Representation agreements and enduring powers of attorney are two types of legal documents which allow individuals to plan for the possibility of future incapability.
Representation Agreements and Enduring Powers of Attorney
Representation agreements and enduring powers of attorney are two types of legal documents which allow individuals to plan for the possibility of future incapability. These are tools that allow an individual to name another person to manage their personal and health care needs and financial matters in the event they are not able to do so on their own.
Amendments to legislation relating to representation agreements and enduring powers of attorney came into force on Sept. 1, 2011. (Please see below for more information on the legislation.)
The standard forms published by the Ministry of Justice are intended to assist individuals to plan for possible future incapability. The use of these forms is optional. An individual who wants to make a representation agreement or an enduring power of attorney does not need to use these standard forms, but still must make sure that their document complies with the requirements of the legislation.
The standard forms may not be appropriate for use by everyone because they provide only one option of how a representation agreement or enduring power of attorney may be made. For example, these forms provide for the appointment of only one representative or attorney to act at a time. There are also many other options provided in the legislation that are not reflected in these forms: for example, the type of authority that may be given or when the document will come into effect.
Please note that the forms and accompanying notes do not constitute legal advice. For further information, consult the legislation or seek legal advice.
With the Representation Agreement (Section 9) Form (PDF) an adult may name a representative to do anything that the representative considers necessary in relation to the personal care or health care of the adult.
With the Representation Agreement (Section 7) Form (PDF) an adult may name a representative to help make decisions, or make decisions on behalf of the adult, with respect to personal care and health care, the routine management of financial affairs and obtaining legal services for the adult and instructing counsel.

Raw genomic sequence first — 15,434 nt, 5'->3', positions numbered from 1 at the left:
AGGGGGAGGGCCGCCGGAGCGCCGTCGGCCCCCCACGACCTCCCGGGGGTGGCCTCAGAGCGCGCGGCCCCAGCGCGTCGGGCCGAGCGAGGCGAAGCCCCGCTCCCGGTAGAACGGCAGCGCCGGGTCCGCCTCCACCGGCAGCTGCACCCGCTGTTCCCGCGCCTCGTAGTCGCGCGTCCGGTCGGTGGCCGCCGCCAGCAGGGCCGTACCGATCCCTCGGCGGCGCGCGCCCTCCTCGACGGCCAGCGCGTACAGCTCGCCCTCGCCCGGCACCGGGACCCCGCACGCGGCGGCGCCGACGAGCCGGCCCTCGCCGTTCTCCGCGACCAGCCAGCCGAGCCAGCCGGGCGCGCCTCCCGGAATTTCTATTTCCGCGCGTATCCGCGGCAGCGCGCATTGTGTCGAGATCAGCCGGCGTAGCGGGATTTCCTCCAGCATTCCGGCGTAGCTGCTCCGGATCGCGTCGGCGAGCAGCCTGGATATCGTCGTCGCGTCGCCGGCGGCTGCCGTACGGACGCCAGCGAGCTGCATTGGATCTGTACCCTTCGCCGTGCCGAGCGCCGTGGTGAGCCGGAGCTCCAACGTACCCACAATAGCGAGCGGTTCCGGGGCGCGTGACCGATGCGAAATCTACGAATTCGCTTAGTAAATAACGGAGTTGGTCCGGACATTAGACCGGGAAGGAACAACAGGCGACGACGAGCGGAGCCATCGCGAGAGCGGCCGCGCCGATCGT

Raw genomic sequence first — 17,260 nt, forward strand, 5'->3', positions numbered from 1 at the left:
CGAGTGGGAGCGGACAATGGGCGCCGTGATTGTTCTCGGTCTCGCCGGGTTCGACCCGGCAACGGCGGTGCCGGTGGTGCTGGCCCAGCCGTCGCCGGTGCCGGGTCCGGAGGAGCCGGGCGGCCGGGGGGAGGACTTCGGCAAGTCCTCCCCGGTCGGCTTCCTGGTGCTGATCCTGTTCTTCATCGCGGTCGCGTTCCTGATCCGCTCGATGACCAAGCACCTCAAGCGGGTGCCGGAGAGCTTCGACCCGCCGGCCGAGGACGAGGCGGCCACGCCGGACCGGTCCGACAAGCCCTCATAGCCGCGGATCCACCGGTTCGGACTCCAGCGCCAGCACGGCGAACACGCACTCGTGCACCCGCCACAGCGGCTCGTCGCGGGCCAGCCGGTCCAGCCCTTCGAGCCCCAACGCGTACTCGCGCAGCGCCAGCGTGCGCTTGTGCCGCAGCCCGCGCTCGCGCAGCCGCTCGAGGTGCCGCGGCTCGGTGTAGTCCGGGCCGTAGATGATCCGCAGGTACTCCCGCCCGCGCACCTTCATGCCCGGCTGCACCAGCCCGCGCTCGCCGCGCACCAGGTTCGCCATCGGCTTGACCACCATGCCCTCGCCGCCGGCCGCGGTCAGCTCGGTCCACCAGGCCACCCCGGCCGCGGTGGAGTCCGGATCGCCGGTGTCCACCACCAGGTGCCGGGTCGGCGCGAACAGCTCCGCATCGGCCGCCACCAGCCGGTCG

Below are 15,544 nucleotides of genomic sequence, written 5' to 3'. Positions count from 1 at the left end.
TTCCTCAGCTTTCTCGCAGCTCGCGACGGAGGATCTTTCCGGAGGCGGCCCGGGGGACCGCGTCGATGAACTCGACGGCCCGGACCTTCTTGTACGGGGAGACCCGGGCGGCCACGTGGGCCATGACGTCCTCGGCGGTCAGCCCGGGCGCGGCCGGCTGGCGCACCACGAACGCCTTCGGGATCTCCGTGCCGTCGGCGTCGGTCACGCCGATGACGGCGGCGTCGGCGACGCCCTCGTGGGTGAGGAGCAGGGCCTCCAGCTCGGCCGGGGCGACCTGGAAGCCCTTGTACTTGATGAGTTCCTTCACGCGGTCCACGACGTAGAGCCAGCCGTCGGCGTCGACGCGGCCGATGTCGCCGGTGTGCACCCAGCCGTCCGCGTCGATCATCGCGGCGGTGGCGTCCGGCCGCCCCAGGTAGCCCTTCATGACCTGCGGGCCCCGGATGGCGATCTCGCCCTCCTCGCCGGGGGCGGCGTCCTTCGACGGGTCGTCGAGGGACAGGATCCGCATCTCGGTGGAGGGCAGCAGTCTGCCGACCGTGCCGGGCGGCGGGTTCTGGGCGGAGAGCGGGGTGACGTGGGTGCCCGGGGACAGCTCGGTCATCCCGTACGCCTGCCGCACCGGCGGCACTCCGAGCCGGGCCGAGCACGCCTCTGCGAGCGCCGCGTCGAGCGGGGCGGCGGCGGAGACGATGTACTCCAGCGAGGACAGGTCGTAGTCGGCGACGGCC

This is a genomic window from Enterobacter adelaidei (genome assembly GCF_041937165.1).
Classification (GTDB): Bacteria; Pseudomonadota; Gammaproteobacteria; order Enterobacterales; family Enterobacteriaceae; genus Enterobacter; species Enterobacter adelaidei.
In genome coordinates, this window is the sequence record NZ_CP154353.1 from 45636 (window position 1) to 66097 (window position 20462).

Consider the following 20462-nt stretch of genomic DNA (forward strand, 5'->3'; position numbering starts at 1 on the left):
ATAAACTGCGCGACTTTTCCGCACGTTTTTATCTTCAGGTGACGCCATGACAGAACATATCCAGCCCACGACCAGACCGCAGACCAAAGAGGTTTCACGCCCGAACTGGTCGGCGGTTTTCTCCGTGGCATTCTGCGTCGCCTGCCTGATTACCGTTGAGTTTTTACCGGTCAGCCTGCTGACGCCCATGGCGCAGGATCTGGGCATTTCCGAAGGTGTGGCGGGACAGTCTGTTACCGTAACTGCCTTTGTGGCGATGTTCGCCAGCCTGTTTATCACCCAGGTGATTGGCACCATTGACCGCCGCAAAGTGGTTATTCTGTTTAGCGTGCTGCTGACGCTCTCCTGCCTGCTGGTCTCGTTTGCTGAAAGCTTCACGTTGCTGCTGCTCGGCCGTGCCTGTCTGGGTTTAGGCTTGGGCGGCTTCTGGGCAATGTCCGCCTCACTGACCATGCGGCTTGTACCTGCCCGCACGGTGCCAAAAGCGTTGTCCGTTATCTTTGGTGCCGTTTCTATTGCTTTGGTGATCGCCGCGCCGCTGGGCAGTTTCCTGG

In order for a representation agreement (Section 7) to be effective, the following certificates must be completed, as applicable:
- Form 1 (Certificate of Representative or Alternate Representative);
- Form 2 (Certificate of Monitor), if the representation agreement names a monitor;
- Form 3 (Certificate of Person Signing for the Adult), if a person is signing the representation agreement on behalf of the adult;
- Form 4 (Certificate of Witnesses).
These certificates can be found in the Representation Agreement Regulation.
With the Enduring Power of Attorney Form (PDF) an adult may name an attorney to make decisions on the adult’s behalf in relation to financial affairs and do anything that the adult may lawfully do by an agent (in this case, their attorney) in relation to their financial affairs.
The Health Care (Consent) and Care Facility (Admission) Act was amended to provide for advance directives for health care decision making. An advance directive is a written instruction made by a capable adult that gives or refuses consent to health care in the event that the adult is not capable of giving the instruction at the time the health care is required. There are specific requirements to make a legally effective directive. Please consult the legislation or seek legal advice.
See the link below for more information about incapacity planning options:
- Public Guardian and Trustee guide, It’s Your Choice (PDF)
- Ministry of Health Guide webpage, Advance Care Planning: Making Your Future Health Care Decisions